Archives for posts with tag: Love and Rockets

As I’ve written about a lot before, I’m a mixed kid who grew up in a bicultural household. My mom moved to the U.S. from El Salvador as an adult. My dad’s grandparents were immigrants to the U.S. from Poland and Germany (so, generic white person). I grew up listening to my mom’s Latin pop (my dad’s not really a music guy) and eventually got into noisy alt rock as a teenager (my fave bands were Sonic Youth and Sleater Kinney, neither of which sound like merengue). But I didn’t discover Jaime and Gilbert Hernandez’ Love and Rockets, the early 1980s alternative comic series, until I was in my early twenties.

I loved the aesthetic of the series, the women-centric storylines, and the punked-out Chicano characters of especially Jaime’s stories. I don’t think there’s been anything quite like it, before or since. Los Bros Hernandez were on my favourite music podcast yesterday, NPR’s Alt.Latino, to talk about the music they grew up on and how it shaped their work. Here’s the link.


I don’t feel like writing book reports anymore, but I still want to keep track of the books I’ve read since my birthday. So, in order:

3.) Once Upon A Quinceañera: Coming of Age in the USA by Julia Alvarez. Excellent book on Latina identity in the U.S. and the sad sociological truths that exist alongside this lavish blow-out ball.

4.) Love and Rockets vol. 1: Music for Mechanics by Los Bros Hernandez. Brilliant book. Strong, punk rock Chicana leads.

5.) Love and Rockets vol. 2: Chelo’s Burden by Gilbert Hernandez. I prefer the Maggie and Hopey stories, but this was cool too.

6.) Love and Rockets vol. 3: Las Mujeres Perdidas by Los Bros Hernandez. Holy shit I’m in love.

7.) The Year of Magical Thinking by Joan Didion. I have nothing new to add to this conversation. Just read it.

8.) The Best American Nonrequired Reading 2010, ed. Dave Eggers. Everything in this series is pitch-perfect.

Bea Arthur, the new blue bike I so excitedly posted about in April, was stolen from my porch two nights ago. I didn’t have it properly locked up because I’m naive and overly trusting (and didn’t think anyone would be so foolish as to steal a rusting vintage cruiser with one existing brake and a dangling, nonfunctional shifter). I suppose I have learned my lesson and am doing what any freshly-minted realist would do: keeping daily tabs on Craigslist and seething.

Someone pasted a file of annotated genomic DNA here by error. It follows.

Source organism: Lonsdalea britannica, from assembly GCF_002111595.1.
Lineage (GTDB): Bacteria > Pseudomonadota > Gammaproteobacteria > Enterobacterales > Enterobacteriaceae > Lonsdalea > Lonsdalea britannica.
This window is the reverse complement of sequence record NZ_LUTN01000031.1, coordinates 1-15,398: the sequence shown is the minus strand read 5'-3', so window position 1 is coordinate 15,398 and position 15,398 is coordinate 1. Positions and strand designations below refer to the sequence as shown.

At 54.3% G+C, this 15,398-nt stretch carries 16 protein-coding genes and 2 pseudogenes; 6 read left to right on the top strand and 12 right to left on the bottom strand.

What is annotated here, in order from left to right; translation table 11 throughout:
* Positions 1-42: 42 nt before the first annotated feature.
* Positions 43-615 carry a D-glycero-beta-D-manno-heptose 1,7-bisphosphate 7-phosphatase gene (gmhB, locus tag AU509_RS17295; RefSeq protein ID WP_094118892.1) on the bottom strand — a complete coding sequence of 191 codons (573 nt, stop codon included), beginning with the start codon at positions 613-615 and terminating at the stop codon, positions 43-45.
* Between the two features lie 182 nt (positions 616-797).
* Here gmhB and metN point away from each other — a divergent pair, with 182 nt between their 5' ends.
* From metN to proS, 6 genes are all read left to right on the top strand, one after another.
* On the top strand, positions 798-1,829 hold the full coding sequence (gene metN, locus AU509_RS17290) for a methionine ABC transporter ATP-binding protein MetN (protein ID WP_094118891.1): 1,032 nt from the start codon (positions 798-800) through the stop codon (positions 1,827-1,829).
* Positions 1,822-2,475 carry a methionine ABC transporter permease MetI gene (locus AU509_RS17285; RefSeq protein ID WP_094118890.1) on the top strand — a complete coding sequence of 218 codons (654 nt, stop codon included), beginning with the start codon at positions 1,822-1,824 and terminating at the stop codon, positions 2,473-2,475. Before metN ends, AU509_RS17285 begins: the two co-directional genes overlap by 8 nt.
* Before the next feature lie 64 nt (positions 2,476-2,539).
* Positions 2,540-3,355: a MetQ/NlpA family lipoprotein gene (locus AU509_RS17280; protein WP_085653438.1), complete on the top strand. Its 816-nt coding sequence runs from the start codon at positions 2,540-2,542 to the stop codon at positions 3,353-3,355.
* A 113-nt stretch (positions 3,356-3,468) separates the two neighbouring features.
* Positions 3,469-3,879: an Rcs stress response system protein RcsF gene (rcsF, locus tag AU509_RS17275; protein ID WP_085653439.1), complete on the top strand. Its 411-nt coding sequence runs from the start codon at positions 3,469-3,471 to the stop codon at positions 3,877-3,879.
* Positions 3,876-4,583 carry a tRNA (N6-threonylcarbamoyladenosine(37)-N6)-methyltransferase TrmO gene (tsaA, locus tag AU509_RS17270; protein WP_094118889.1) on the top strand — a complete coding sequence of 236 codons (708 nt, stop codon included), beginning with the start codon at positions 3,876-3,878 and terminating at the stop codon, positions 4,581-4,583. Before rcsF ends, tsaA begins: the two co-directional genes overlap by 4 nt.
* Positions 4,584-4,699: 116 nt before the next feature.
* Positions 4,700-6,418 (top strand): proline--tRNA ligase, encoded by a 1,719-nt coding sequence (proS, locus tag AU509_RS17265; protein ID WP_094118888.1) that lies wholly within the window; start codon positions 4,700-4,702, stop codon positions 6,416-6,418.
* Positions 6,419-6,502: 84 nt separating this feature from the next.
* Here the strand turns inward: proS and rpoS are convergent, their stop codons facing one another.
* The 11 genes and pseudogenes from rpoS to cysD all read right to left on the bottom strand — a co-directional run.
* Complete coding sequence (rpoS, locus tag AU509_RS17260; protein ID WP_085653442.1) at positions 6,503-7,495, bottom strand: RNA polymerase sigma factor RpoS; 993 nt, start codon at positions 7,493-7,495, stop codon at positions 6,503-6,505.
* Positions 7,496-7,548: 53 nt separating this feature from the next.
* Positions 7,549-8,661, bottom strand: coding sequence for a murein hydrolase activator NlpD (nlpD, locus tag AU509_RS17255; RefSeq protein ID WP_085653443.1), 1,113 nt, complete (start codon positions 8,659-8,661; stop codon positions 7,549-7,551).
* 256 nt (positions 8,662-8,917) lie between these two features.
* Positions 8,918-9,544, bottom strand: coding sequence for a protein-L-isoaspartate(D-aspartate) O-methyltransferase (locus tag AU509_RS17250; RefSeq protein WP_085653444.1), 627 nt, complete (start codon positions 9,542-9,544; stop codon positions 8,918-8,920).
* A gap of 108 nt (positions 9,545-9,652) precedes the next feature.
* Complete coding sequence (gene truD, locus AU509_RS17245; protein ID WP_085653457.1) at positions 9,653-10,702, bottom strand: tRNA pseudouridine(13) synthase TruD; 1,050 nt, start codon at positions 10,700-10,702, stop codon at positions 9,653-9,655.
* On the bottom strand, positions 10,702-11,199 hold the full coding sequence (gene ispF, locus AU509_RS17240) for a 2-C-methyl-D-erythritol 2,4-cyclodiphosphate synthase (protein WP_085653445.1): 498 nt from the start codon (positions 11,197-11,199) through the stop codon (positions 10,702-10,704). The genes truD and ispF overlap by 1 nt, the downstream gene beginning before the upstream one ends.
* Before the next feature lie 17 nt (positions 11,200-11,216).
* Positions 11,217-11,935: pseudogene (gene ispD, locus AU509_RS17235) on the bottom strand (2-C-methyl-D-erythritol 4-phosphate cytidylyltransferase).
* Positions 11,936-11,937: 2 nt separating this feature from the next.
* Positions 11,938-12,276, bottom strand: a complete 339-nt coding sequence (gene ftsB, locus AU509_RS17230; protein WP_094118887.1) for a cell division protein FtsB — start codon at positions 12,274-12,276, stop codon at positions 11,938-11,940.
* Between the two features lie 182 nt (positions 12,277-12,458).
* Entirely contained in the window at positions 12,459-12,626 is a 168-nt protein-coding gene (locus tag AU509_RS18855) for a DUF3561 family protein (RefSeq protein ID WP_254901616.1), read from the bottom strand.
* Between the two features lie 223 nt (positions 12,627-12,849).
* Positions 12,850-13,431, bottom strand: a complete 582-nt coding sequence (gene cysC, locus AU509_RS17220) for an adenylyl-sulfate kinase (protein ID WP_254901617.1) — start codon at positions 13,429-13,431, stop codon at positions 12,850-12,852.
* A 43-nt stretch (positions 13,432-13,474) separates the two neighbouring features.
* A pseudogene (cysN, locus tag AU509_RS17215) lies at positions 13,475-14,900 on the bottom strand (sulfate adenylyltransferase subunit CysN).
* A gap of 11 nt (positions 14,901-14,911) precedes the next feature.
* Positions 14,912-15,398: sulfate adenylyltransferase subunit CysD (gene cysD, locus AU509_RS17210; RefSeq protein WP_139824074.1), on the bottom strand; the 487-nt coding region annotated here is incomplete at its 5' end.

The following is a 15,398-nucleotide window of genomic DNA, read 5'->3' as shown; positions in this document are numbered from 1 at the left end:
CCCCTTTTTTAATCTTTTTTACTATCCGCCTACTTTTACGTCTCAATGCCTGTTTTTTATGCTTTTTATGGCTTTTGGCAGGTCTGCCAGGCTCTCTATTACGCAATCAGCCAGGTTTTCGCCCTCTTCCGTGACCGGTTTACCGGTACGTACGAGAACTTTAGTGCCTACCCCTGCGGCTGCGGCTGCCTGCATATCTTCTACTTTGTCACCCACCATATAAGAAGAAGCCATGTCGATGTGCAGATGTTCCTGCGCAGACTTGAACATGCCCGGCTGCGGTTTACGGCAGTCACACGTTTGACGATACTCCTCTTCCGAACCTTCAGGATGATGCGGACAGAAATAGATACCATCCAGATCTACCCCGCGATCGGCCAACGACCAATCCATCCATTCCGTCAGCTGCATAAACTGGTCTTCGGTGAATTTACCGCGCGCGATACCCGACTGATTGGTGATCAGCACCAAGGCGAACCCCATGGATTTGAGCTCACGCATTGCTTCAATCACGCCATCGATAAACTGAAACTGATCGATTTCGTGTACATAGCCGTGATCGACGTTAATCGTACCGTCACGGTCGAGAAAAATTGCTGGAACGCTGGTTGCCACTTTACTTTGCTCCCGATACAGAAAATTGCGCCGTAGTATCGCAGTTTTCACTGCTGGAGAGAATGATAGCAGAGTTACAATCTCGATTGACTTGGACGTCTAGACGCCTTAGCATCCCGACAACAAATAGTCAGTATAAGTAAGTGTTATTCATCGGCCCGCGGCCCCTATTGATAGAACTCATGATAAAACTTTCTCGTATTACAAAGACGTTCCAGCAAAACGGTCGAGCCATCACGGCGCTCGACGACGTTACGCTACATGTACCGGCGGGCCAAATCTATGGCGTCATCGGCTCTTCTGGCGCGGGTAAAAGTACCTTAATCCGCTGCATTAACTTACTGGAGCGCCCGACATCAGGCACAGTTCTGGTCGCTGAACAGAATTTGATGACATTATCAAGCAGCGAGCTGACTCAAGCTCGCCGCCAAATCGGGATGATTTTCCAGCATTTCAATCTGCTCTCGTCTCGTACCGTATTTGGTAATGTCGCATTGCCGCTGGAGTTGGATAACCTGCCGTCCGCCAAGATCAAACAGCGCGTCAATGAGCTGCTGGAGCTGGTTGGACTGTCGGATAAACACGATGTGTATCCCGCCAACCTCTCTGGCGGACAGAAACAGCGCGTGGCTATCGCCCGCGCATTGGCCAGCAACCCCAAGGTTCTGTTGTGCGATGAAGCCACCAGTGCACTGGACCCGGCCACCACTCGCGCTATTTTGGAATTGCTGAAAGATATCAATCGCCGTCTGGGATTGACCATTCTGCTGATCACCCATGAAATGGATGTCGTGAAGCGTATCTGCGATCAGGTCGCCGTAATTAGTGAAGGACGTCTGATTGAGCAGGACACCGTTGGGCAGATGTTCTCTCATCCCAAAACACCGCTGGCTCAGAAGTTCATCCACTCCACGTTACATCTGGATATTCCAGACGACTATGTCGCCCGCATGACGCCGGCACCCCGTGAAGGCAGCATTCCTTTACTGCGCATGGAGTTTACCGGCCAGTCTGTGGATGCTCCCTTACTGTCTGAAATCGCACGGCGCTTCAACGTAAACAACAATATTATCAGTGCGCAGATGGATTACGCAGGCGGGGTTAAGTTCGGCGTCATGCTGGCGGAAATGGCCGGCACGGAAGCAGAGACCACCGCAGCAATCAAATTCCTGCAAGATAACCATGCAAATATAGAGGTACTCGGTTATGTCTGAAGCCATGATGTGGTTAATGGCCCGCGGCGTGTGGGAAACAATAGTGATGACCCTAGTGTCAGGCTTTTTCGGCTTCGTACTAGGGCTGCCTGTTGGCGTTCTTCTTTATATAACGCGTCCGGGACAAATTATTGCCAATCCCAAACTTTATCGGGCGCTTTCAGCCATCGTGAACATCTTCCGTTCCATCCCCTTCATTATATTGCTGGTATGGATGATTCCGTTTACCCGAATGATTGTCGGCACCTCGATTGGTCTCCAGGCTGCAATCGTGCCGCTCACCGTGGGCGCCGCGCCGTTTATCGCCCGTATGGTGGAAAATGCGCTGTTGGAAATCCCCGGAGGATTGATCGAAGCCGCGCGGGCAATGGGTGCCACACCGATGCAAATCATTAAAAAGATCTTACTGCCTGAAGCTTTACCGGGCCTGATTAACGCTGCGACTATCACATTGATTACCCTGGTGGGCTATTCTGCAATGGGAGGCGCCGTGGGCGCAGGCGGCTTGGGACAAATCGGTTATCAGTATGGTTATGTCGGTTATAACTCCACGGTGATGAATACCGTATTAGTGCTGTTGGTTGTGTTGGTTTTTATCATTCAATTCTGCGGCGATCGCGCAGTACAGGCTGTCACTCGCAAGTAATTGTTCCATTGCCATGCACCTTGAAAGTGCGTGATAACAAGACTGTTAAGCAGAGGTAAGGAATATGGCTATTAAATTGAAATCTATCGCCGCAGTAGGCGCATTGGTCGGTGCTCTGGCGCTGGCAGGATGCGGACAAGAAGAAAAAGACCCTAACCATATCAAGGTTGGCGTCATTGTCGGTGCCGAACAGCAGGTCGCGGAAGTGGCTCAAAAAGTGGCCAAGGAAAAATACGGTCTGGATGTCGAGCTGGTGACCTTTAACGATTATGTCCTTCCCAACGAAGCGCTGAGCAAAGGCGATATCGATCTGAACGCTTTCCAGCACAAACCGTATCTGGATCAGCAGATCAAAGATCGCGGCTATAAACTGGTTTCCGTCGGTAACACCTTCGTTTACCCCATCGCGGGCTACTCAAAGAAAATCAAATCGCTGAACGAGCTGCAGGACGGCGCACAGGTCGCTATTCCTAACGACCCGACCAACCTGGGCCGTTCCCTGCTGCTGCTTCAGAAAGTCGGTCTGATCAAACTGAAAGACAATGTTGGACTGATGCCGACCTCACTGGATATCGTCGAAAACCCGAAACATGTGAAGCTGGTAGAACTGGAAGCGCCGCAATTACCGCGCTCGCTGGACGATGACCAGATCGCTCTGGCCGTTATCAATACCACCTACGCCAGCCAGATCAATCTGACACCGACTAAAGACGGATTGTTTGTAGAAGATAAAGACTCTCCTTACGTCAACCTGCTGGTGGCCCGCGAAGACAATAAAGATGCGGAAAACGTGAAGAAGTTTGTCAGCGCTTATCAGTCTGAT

I moved to Toronto in the fall of 2004 with a 40-year-old Schwinn two-speed strapped to my parents’ rental minivan, the ride a relic from my grandmother’s wig wearin’ and child rearin’ middle years. “Toronto’s the bike theft capital of North America,” my dorm’s third-floor R.A. warned me as I struggled to manoeuvre  my clunky green cruiser into the elevator’s open mouth without dinging its fenders. I know now what she was thinking then, that my well-cared-for vintage pinup bike begged to be seized and resold to the first vain 19-year-old willing to cough up a hundred of her daddy’s dollars for the privilege. The bike was slow, had an unwieldy shifting mechanism and was unforgivingly heavy, but it sure was sexy to look at. I, however, was less concerned with humping a trophy bike than with the radical concept that my wheels should possess the ability to move at least a little faster than walking pace. So, the following summer, the green cruiser was returned to the  garage from whence it came and, in its place, my mother’s hideous early-’90s black Schwinn hybrid made the journey to Toronto. Not cool by any stretch of the imagination, but a more than adequate city bike whose theft-proof aesthetics eased my mind. Bea Arthur came into play only after my Paris-bound former roommate needed it gone, and I figured I’d be safe.

I figured incorrectly.

At least there will be bicycles for everyone else. Tonight is the launch party for Toronto’s BIXI bike share program, and I will be there with my Hopey Glass haircut and a pair of sore feet—because, let’s face it, cyclists don’t invest in walking shoes.